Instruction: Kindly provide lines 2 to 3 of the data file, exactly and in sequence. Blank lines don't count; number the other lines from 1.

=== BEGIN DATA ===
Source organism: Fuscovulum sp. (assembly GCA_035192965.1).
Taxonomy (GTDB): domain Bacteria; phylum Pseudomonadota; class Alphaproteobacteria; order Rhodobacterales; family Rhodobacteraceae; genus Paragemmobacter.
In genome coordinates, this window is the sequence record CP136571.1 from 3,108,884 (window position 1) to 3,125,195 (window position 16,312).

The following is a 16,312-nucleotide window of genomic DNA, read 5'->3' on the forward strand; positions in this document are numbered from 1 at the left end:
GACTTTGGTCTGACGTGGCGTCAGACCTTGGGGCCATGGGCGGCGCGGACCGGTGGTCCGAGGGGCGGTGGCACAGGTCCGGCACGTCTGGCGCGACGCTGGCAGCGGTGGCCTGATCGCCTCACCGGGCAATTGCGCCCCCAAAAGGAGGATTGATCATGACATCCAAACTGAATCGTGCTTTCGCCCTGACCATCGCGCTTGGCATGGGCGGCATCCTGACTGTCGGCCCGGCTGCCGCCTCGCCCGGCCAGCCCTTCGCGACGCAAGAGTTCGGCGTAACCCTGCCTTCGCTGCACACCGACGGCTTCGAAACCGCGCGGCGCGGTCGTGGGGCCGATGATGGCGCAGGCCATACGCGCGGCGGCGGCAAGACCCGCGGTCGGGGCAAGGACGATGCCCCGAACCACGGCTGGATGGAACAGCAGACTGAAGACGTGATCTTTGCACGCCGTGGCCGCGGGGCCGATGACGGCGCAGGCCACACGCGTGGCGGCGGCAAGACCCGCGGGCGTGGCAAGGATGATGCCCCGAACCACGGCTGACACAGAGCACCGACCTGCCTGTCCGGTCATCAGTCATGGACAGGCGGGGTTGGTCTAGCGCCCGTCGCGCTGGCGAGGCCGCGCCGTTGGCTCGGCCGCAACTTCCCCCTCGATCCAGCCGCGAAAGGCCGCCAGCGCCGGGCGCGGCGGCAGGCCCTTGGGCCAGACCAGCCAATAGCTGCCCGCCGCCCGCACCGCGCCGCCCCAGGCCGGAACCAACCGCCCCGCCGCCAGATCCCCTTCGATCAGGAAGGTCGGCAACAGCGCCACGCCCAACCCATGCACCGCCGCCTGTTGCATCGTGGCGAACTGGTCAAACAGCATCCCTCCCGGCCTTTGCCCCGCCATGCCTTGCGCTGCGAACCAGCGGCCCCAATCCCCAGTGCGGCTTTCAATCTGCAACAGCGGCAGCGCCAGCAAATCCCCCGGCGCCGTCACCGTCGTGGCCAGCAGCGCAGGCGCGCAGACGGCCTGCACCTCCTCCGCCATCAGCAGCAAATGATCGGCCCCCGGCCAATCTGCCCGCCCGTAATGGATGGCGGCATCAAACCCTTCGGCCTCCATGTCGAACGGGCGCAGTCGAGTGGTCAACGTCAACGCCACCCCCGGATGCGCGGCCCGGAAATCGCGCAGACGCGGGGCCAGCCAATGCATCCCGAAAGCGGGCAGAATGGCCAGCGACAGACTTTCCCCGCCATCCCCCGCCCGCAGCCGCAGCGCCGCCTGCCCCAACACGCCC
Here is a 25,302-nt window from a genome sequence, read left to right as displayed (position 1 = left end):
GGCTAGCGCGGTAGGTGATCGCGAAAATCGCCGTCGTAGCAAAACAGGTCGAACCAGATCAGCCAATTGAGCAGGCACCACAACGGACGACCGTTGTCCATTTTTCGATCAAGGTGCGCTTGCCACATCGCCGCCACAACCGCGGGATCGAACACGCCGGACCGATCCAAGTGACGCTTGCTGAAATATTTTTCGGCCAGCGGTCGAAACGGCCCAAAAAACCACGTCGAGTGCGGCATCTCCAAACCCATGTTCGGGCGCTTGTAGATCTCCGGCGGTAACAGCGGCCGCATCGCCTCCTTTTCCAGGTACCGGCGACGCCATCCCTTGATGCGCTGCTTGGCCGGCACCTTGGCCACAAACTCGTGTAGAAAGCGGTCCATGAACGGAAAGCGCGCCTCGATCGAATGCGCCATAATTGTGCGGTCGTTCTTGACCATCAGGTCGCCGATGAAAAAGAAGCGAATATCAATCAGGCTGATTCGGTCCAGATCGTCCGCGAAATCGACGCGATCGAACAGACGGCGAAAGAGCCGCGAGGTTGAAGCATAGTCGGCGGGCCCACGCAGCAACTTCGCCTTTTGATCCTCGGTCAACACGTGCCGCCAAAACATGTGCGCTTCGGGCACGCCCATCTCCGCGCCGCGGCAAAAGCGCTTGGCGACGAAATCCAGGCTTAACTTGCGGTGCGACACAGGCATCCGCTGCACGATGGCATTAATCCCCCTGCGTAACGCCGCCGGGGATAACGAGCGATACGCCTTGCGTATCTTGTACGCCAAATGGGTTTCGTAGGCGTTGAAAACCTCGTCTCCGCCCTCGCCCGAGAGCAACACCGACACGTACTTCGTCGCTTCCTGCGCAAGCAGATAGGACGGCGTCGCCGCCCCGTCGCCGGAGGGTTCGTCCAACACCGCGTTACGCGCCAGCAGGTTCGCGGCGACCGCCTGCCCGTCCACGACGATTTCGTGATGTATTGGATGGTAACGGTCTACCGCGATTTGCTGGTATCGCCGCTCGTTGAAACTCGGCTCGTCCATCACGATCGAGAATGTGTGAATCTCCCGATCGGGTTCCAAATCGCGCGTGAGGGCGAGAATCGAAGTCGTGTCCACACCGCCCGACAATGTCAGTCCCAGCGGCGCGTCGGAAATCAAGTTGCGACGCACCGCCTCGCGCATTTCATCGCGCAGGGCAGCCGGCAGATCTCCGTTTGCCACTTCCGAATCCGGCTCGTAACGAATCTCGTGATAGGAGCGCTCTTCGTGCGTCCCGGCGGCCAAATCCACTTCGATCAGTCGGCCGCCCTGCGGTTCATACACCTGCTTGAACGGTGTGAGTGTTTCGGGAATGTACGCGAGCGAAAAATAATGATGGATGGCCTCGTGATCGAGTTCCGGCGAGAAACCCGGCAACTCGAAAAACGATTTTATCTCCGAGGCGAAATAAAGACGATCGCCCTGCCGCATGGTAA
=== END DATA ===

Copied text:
Taxonomy (GTDB): domain Bacteria; phylum Pseudomonadota; class Alphaproteobacteria; order Rhodobacterales; family Rhodobacteraceae; genus Paragemmobacter.
In genome coordinates, this window is the sequence record CP136571.1 from 3,108,884 (window position 1) to 3,125,195 (window position 16,312).